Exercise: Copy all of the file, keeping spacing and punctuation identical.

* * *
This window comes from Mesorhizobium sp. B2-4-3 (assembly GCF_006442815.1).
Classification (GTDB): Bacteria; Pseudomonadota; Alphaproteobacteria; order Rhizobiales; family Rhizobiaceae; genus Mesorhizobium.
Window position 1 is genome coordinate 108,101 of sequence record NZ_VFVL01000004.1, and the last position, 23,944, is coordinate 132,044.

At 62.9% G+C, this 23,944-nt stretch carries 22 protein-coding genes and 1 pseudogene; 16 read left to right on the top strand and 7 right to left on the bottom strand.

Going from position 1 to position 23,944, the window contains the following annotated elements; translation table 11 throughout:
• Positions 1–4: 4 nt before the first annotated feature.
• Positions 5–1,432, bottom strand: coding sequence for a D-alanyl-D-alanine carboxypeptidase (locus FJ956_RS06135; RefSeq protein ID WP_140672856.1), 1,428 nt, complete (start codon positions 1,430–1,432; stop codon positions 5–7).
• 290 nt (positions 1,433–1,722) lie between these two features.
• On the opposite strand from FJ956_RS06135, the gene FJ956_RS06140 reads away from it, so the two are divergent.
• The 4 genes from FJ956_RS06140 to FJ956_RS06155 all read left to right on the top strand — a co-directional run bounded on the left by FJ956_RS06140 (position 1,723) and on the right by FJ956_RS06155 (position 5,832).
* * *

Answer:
This window comes from Mesorhizobium sp. B2-4-3 (assembly GCF_006442815.1).
Classification (GTDB): Bacteria; Pseudomonadota; Alphaproteobacteria; order Rhizobiales; family Rhizobiaceae; genus Mesorhizobium.
Window position 1 is genome coordinate 108,101 of sequence record NZ_VFVL01000004.1, and the last position, 23,944, is coordinate 132,044.

At 62.9% G+C, this 23,944-nt stretch carries 22 protein-coding genes and 1 pseudogene; 16 read left to right on the top strand and 7 right to left on the bottom strand.

Going from position 1 to position 23,944, the window contains the following annotated elements; translation table 11 throughout:
• Positions 1–4: 4 nt before the first annotated feature.
• Positions 5–1,432, bottom strand: coding sequence for a D-alanyl-D-alanine carboxypeptidase (locus FJ956_RS06135; RefSeq protein ID WP_140672856.1), 1,428 nt, complete (start codon positions 1,430–1,432; stop codon positions 5–7).
• 290 nt (positions 1,433–1,722) lie between these two features.
• On the opposite strand from FJ956_RS06135, the gene FJ956_RS06140 reads away from it, so the two are divergent.
• The 4 genes from FJ956_RS06140 to FJ956_RS06155 all read left to right on the top strand — a co-directional run bounded on the left by FJ956_RS06140 (position 1,723) and on the right by FJ956_RS06155 (position 5,832).